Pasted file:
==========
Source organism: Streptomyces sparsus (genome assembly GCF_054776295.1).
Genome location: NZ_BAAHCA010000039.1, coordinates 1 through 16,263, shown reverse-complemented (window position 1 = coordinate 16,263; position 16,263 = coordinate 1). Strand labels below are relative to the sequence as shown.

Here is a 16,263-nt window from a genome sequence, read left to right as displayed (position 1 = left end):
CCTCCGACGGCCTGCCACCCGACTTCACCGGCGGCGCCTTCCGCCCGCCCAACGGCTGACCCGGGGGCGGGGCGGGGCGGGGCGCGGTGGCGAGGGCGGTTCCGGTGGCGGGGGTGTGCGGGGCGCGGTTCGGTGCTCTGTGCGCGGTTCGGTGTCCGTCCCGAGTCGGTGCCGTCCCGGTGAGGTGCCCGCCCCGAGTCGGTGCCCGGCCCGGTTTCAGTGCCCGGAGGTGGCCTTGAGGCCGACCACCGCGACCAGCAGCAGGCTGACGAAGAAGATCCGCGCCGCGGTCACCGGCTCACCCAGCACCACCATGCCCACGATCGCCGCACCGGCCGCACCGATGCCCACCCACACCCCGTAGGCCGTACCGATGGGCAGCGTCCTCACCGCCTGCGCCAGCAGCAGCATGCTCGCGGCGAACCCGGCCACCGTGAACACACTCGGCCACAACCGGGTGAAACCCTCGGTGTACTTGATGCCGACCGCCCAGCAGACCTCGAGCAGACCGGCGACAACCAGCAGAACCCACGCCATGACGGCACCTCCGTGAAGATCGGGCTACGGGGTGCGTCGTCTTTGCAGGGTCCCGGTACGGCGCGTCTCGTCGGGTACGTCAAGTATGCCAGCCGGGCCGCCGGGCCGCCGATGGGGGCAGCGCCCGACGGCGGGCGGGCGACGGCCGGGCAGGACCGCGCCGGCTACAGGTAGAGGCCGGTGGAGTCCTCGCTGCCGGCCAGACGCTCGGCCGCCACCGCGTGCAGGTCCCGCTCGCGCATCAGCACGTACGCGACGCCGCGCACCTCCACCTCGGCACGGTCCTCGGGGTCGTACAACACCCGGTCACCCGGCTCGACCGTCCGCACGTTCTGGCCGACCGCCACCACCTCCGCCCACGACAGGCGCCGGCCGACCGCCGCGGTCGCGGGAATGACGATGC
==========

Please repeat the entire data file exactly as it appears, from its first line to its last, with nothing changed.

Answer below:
Source organism: Streptomyces sparsus (genome assembly GCF_054776295.1).
Genome location: NZ_BAAHCA010000039.1, coordinates 1 through 16,263, shown reverse-complemented (window position 1 = coordinate 16,263; position 16,263 = coordinate 1). Strand labels below are relative to the sequence as shown.

Here is a 16,263-nt window from a genome sequence, read left to right as displayed (position 1 = left end):
CCTCCGACGGCCTGCCACCCGACTTCACCGGCGGCGCCTTCCGCCCGCCCAACGGCTGACCCGGGGGCGGGGCGGGGCGGGGCGCGGTGGCGAGGGCGGTTCCGGTGGCGGGGGTGTGCGGGGCGCGGTTCGGTGCTCTGTGCGCGGTTCGGTGTCCGTCCCGAGTCGGTGCCGTCCCGGTGAGGTGCCCGCCCCGAGTCGGTGCCCGGCCCGGTTTCAGTGCCCGGAGGTGGCCTTGAGGCCGACCACCGCGACCAGCAGCAGGCTGACGAAGAAGATCCGCGCCGCGGTCACCGGCTCACCCAGCACCACCATGCCCACGATCGCCGCACCGGCCGCACCGATGCCCACCCACACCCCGTAGGCCGTACCGATGGGCAGCGTCCTCACCGCCTGCGCCAGCAGCAGCATGCTCGCGGCGAACCCGGCCACCGTGAACACACTCGGCCACAACCGGGTGAAACCCTCGGTGTACTTGATGCCGACCGCCCAGCAGACCTCGAGCAGACCGGCGACAACCAGCAGAACCCACGCCATGACGGCACCTCCGTGAAGATCGGGCTACGGGGTGCGTCGTCTTTGCAGGGTCCCGGTACGGCGCGTCTCGTCGGGTACGTCAAGTATGCCAGCCGGGCCGCCGGGCCGCCGATGGGGGCAGCGCCCGACGGCGGGCGGGCGACGGCCGGGCAGGACCGCGCCGGCTACAGGTAGAGGCCGGTGGAGTCCTCGCTGCCGGCCAGACGCTCGGCCGCCACCGCGTGCAGGTCCCGCTCGCGCATCAGCACGTACGCGACGCCGCGCACCTCCACCTCGGCACGGTCCTCGGGGTCGTACAACACCCGGTCACCCGGCTCGACCGTCCGCACGTTCTGGCCGACCGCCACCACCTCCGCCCACGACAGGCGCCGGCCGACCGCCGCGGTCGCGGGAATGACGATGC